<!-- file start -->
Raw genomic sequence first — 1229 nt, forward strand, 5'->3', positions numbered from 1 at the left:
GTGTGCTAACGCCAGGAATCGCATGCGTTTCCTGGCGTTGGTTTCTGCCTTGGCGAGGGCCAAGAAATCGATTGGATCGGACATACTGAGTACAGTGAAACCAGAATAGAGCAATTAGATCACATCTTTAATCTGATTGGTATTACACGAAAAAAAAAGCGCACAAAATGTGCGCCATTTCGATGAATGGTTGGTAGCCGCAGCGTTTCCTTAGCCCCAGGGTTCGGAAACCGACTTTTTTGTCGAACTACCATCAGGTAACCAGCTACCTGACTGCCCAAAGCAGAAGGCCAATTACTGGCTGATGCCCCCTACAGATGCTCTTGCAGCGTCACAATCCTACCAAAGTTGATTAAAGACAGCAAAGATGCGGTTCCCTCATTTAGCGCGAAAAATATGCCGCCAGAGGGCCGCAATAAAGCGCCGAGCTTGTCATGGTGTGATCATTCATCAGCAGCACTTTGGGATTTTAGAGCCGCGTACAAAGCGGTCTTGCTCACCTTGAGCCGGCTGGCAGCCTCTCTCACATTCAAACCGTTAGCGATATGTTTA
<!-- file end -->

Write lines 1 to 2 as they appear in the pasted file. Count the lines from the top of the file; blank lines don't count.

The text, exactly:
Raw genomic sequence first — 1229 nt, forward strand, 5'->3', positions numbered from 1 at the left:
GTGTGCTAACGCCAGGAATCGCATGCGTTTCCTGGCGTTGGTTTCTGCCTTGGCGAGGGCCAAGAAATCGATTGGATCGGACATACTGAGTACAGTGAAACCAGAATAGAGCAATTAGATCACATCTTTAATCTGATTGGTATTACACGAAAAAAAAAGCGCACAAAATGTGCGCCATTTCGATGAATGGTTGGTAGCCGCAGCGTTTCCTTAGCCCCAGGGTTCGGAAACCGACTTTTTTGTCGAACTACCATCAGGTAACCAGCTACCTGACTGCCCAAAGCAGAAGGCCAATTACTGGCTGATGCCCCCTACAGATGCTCTTGCAGCGTCACAATCCTACCAAAGTTGATTAAAGACAGCAAAGATGCGGTTCCCTCATTTAGCGCGAAAAATATGCCGCCAGAGGGCCGCAATAAAGCGCCGAGCTTGTCATGGTGTGATCATTCATCAGCAGCACTTTGGGATTTTAGAGCCGCGTACAAAGCGGTCTTGCTCACCTTGAGCCGGCTGGCAGCCTCTCTCACATTCAAACCGTTAGCGATATGTTTA